[bct] Re: more thoughts on hearing

  • From: "Matt Roberts" <blindbiker@xxxxxxxxx>
  • To: <blindcooltech@xxxxxxxxxxxxx>
  • Date: Fri, 17 Mar 2006 22:29:45 -0500

I use echolocation especially outside.  If I know there is a building in
front of me, I can tap my cane on the ground and hear how close I am to it.
I know other blind people who do this as well, and I was once told by a
mobility instructor it was OK to do this.  This technique is especially
useful if you get disoriented and you know you're close to something that is
large and won't move.

                  Matt Roberts

> -----Original Message-----
> From: blindcooltech-bounce@xxxxxxxxxxxxx 
> [mailto:blindcooltech-bounce@xxxxxxxxxxxxx] On Behalf Of J Garcia
> Sent: Friday, March 17, 2006 8:05 PM
> To: blindcooltech@xxxxxxxxxxxxx
> Subject: [bct] Re: more thoughts on hearing
> I agree. This superhuman sound reflection phenomenon you are 
> talking about is what is commonly known to the rest of the 
> world as hearing. Think about it, you are describing the 
> process of making a sound, refining the sound around you to 
> hear, and using it to determine whether or not something is 
> in your path or not. All human beings who can hear can do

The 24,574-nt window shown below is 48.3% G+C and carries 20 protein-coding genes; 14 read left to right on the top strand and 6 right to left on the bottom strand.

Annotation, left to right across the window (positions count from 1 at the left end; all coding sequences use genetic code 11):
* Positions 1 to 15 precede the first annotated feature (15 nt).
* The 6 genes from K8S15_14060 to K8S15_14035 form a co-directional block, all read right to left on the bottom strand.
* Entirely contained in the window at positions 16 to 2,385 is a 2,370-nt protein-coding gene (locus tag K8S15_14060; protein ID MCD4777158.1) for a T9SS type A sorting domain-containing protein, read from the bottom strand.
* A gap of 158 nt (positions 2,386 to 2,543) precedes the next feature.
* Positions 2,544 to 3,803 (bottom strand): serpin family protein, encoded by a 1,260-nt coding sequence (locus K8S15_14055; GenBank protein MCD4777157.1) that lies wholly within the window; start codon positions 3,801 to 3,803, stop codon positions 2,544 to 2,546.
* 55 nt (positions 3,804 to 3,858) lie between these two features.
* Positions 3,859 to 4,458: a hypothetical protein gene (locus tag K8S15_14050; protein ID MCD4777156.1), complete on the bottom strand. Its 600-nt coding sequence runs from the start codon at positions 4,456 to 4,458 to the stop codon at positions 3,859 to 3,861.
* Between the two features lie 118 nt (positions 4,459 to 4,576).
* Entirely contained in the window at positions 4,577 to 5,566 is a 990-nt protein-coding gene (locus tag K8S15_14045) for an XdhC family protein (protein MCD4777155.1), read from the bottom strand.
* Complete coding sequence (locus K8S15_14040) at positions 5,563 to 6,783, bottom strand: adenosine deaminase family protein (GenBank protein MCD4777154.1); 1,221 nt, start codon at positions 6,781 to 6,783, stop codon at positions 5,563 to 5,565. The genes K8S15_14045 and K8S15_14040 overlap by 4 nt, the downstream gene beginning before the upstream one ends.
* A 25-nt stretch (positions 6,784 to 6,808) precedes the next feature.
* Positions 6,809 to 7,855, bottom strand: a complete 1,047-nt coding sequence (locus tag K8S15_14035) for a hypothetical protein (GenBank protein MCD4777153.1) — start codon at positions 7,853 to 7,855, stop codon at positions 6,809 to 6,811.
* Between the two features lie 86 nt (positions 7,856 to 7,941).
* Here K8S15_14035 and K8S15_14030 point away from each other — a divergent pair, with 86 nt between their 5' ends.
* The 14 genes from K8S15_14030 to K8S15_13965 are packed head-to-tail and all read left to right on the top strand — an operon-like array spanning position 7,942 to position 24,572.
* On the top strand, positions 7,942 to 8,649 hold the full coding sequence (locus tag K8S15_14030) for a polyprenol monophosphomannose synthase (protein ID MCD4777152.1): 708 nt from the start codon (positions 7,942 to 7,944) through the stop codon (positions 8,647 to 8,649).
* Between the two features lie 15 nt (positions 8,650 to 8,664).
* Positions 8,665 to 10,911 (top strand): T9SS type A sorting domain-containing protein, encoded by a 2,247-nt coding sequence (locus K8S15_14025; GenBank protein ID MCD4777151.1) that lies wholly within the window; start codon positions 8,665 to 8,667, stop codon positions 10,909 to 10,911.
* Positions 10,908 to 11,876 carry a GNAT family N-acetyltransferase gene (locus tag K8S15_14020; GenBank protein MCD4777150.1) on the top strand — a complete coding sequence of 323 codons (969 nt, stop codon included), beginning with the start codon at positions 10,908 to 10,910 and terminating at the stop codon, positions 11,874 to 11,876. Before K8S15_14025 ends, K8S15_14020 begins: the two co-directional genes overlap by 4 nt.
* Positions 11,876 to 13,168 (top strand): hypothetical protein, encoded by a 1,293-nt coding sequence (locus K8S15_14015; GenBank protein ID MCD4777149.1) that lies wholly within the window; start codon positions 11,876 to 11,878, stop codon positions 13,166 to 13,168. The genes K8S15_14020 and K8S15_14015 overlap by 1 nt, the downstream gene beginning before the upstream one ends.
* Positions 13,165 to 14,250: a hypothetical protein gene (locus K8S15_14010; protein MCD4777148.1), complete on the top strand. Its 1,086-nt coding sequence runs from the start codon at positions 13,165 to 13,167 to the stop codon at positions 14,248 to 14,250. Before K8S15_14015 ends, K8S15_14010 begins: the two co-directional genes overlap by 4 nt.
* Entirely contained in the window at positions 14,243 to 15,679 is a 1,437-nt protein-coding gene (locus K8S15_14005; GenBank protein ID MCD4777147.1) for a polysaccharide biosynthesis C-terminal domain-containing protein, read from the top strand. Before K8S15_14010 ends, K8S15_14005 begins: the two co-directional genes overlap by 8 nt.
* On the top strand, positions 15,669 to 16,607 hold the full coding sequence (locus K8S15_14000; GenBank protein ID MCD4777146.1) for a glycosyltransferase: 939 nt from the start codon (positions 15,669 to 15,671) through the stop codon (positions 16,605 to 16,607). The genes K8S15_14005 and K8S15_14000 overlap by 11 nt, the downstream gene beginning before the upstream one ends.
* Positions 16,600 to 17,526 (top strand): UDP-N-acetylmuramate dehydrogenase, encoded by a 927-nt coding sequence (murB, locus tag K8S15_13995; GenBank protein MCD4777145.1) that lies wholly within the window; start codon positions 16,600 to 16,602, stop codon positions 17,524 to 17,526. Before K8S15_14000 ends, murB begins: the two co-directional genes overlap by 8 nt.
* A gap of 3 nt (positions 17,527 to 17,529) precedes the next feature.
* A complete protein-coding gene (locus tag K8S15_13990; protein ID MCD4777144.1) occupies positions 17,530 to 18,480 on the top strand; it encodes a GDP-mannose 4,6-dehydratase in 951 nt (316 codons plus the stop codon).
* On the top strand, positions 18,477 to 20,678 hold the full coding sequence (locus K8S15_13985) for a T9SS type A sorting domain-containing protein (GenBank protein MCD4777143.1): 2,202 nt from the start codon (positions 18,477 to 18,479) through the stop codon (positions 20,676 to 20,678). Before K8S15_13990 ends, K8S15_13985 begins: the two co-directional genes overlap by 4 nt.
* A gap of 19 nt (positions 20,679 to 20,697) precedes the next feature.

> this at birth or learn it as well as enhancing it throuout 
> their lives. I do the opposite of what you are describing and 
> don't intentionally make sounds with my cane when walking as 
> I can more easily determine where I stand in terms of walking 
> through a hallway--absolutely no special powers 
> necessary--maybe some training. Semantics, semantics, semantics.
> J Garcia
> ----- Original Message -----
> From: "Pam Quinn" <quinn.family@xxxxxxxxx>
> To: <blindcooltech@xxxxxxxxxxxxx>
> Sent: Friday, March 17, 2006 4:58 PM
> Subject: [bct] Re: more thoughts on hearing
> Nothing supernatural about it. Your beliefs are debatable and I don't
> intend to debate them as people who have strong opinions aren't likely
> to change them. Sound reflection detection doesn't give information
> about what an object is, merely that something is there as well as the
> size of it in general It's a sonar ability, much like that which bats
> use. In a pinch, if I've crossed a street at an angle, I can stamp my
> foot and "hear" where the curb is for example, if it's an upright
> curb. Those who can do this know what I'm talking about, and those who
> can't, won't.
> If I'm walking along and there is a tree in my path, I can walk around
> it without running into it. I wouldn't be able to tell you it was a
> tree though, unless I reached out and touched it first. I'm sure
> Maria, from what she said, knows what I'm talking about and many
> others would as well. As I said, nothing supernatural about it; it's a
> very natural ability and one that I find very useful. As far as
> information regarding our neurons being rewired to other senses,
> Doctor Jan, well respected in his field proposed that theory. Makes
> sense to me.
> Pam
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